Bull health

NSW DPI - Brian Cumming

Type: PDF
Knowledge level: Introductory

Farm Table says:

Keep your bull in the best health, look at tips to avoid poor joining rates. An interesting fact to read that some diseases can cause infertility in bulls.

This fact sheet delivers informative facts on bull health and how you can keep your bulls in the best health to obtain the best results.

The items covered in this article are:

• Why bulls are an important investment and addition to any herd

• Physical problems that can occur in bulls

• Diseases and vaccination

• Why bull health checks are important

• Movement of bulls between states and associated regulations

Key points were as follows:

• Cattle production relies on bulls to assist produce calves each year, so ensuring your bull is in good health is an important factor to consider when managing your enterprise.

• Lameness is a common problem in bulls and it has several causes, the most common is bulls being territorial and fighting between themselves. The younger or smaller bulls can often become injured in the process. Other causes of lameness can be genetics, arthritis, excessive weight, mineral imbalance or injury to the penis.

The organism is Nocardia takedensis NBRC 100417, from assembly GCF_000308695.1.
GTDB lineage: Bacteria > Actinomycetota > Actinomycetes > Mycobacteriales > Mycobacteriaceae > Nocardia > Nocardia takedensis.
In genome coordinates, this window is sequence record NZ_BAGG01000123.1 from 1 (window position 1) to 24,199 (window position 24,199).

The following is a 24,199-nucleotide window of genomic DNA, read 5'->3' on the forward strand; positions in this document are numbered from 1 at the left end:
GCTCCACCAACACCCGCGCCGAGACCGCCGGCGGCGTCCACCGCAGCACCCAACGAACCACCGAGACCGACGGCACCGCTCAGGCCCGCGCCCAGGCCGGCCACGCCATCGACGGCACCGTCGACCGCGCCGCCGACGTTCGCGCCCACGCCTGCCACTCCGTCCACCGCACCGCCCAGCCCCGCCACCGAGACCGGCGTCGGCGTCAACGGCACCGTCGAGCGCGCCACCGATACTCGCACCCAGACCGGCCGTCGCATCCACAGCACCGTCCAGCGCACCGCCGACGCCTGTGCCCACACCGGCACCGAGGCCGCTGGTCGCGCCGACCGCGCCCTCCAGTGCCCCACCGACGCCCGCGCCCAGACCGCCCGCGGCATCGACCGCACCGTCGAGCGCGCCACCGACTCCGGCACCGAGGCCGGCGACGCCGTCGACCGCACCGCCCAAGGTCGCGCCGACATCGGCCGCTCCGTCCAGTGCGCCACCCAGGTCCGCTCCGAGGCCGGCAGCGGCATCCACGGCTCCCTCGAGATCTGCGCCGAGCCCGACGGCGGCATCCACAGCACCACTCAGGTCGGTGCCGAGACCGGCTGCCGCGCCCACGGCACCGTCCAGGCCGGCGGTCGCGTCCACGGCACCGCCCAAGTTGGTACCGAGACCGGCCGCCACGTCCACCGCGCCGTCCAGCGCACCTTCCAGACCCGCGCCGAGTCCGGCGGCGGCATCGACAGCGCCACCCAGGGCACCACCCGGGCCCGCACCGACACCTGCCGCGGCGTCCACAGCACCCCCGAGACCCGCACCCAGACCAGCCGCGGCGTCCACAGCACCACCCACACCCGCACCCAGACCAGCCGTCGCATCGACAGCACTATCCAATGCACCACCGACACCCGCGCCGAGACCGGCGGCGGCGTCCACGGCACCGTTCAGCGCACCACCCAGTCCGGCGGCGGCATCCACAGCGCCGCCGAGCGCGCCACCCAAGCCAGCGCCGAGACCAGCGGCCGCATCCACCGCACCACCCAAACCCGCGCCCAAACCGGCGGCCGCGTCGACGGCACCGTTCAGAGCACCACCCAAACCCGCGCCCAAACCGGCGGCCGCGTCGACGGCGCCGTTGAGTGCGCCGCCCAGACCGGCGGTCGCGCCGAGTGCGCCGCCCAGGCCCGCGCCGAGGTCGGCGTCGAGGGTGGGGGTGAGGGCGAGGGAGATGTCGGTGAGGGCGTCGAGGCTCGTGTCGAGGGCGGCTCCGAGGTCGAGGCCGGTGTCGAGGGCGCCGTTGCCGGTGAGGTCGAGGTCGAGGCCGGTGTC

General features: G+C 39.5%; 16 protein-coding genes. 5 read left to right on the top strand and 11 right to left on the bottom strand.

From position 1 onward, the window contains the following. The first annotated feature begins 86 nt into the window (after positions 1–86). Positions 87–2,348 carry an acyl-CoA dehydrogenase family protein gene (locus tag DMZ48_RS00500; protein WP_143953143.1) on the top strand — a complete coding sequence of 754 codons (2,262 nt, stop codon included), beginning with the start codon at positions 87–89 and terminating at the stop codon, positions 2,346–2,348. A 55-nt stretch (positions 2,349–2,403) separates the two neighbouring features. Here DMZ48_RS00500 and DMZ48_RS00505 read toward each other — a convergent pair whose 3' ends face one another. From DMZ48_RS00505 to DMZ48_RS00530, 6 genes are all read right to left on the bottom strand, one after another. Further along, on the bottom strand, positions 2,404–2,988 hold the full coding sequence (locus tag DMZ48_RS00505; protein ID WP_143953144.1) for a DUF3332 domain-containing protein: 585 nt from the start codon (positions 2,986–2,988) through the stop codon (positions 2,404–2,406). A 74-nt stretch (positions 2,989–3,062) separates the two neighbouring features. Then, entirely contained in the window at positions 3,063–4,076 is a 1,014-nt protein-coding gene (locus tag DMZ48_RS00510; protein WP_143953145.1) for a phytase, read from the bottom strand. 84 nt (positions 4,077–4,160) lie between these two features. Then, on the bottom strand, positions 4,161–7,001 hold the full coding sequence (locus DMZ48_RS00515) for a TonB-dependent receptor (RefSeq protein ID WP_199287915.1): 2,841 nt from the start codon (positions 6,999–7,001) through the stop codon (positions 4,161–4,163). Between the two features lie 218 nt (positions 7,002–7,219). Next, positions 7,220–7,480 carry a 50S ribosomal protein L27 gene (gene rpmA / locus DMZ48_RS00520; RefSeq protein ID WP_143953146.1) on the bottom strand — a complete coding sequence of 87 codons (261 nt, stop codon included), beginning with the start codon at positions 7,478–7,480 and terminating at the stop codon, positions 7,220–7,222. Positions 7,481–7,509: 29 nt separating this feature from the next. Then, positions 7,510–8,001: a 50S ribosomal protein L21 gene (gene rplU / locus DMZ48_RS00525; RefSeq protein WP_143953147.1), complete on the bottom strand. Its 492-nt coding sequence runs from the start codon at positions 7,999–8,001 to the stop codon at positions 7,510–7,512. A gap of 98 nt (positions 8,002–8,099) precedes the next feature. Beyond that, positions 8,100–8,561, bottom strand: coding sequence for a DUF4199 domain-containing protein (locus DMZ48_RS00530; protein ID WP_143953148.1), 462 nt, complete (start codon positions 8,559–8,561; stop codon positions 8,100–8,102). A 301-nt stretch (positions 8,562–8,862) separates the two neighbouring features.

• Just like the rest of your herd, vaccination and drenching is an important step in ensuring your bulls stay in the best condition. Common diseases that are treatable with a 5-in-1 vaccine are pulpy kidney, malignant edema, black disease, blackleg, and tetanus. It is important to be aware of other diseases that can occur in your area during different seasons that can cause infertility in bulls, an example of these are leptospirosis, vibriosis and pestivirus, all of which have their own individual vaccine. Loss of production can be a lot more costly than a vaccine should one of these diseases affect your herd health during production.

• Things to consider when giving your bulls a health check are seasonal conditions, are vaccination and drenching up to date or do they need a booster, physical examination to detect any defects or signs of problems and do you need to consider any additional vaccinations?

2007 - Australia - NSW DPI - Brian Cumming
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